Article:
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The authors examine the facet structure of mindfulness using five recently developed mindfulness questionnaires. Two large samples of undergraduate students completed mindfulness questionnaires and measures of other constructs. Psychometric properties of the mindfulness questionnaires were examined, including internal consistency and convergent and discriminant relationships with other variables. Factor analyses of the combined pool of items from the mindfulness questionnaires suggested that collectively they contain five clear, interpretable facets of mindfulness. Hierarchical confirmatory factor analyses suggested that at least four of the identified factors are components of an overall mindfulness construct and that the factor structure of mindfulness may vary with meditation experience. Mindfulness facets were shown to be differentially correlated in expected ways with several other constructs and to have incremental validity in the prediction of psychological symptoms. Findings suggest that conceptualizing mindfulness as a multifaceted construct is helpful in understanding its components and its relationships with other variables.

Most of the extant literature investigating the health effects of mindfulness interventions relies on wait-list control comparisons. The current article specifies and validates an active control condition, the Health Enhancement Program (HEP), thus providing the foundation necessary for rigorous investigations of the relative efficacy of Mindfulness Based Stress Reduction (MBSR) and for testing mindfulness as an active ingredient. 63 participants were randomized to either MBSR (n = 31) or HEP (n = 32). Compared to HEP, MBSR led to reductions in thermal pain ratings in the mindfulness- but not the HEP-related instruction condition (η(2) = .18). There were significant improvements over time for general distress (η(2) = .09), anxiety (η(2) = .08), hostility (η(2) = .07), and medical symptoms (η(2) = .14), but no effects of intervention. Practice was not related to change. HEP is an active control condition for MBSR while remaining inert to mindfulness. These claims are supported by results from a pain task. Participant-reported outcomes (PROs) replicate previous improvements to well-being in MBSR, but indicate that MBSR is no more effective than a rigorous active control in improving these indices. These results emphasize the importance of using an active control condition like HEP in studies evaluating the effectiveness of MBSR.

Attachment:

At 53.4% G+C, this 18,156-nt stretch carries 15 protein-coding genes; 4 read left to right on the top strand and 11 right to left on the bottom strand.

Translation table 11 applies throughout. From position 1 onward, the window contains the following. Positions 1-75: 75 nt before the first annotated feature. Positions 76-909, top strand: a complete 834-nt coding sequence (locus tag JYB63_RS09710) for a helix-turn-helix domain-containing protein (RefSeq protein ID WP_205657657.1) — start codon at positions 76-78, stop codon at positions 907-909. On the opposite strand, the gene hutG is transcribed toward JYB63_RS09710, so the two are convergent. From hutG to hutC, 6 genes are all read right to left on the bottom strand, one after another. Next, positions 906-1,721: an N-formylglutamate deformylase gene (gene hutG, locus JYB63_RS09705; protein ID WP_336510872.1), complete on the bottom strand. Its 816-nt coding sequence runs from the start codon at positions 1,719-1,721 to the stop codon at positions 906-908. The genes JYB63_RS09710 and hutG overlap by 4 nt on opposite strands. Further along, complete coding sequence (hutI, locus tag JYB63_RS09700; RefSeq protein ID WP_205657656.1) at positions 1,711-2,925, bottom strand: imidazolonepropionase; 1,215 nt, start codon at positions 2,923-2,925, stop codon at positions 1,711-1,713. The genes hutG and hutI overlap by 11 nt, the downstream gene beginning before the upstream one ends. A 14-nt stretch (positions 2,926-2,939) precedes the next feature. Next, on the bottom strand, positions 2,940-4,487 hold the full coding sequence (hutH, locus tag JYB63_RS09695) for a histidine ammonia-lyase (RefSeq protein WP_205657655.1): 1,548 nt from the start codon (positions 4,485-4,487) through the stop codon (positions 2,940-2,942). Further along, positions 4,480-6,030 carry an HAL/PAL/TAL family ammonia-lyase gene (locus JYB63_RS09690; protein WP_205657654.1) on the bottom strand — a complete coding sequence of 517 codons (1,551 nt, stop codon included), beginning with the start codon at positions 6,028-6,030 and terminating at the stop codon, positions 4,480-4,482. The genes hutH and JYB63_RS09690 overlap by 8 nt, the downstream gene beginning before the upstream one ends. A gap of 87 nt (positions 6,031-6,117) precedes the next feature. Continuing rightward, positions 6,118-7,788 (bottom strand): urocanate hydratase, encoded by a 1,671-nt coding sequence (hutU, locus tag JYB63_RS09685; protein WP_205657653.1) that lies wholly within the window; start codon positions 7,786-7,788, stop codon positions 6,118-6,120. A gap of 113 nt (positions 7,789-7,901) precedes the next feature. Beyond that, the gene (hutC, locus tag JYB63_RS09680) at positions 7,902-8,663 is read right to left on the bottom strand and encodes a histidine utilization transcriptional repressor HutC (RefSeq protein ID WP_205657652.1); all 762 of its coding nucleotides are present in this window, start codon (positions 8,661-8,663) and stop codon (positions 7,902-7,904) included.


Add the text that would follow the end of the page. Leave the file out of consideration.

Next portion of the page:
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We have developed a low dose Mindfulness-Based Intervention (MBI-ld) that reduces the time committed to meetings and formal mindfulness practice, while conducting the sessions during the workday. This reduced the barriers commonly mentioned for non-participation in mindfulness programs. In a controlled randomized trial we studied university faculty and staff (n=186) who were found to have an elevated CRP level,>3.0 mg/ml, and who either had, or were at risk for cardiovascular disease. This study was designed to evaluate if MBI-ld could produce a greater decrease in CRP, IL-6 and cortisol than an active control group receiving a lifestyle education program when measured at the end of the 2 month interventions. We found that MBI-ld significantly enhanced mindfulness by 2-months and it was maintained for up to a year when compared to the education control. No significant changes were noted between interventions in cortisol, IL-6 levels or self-reported measures of perceived stress, depression and sleep quality at 2-months. Although not statistically significant (p=.08), the CRP level at 2-months was one mg/ml lower in the MBI-ld group than in the education control group, a change which may have clinical significance (Ridker et al., 2000; Wassel et al., 2010). A larger MBI-ld effect on CRP (as compared to control) occurred among participants who had a baseline BMI <30 (-2.67 mg/ml) than for those with BMI >30 (-0.18 mg/ml). We conclude that MBI-ld should be more fully investigated as a low-cost self-directed complementary strategy for decreasing inflammation, and it seems most promising for non-obese subjects.
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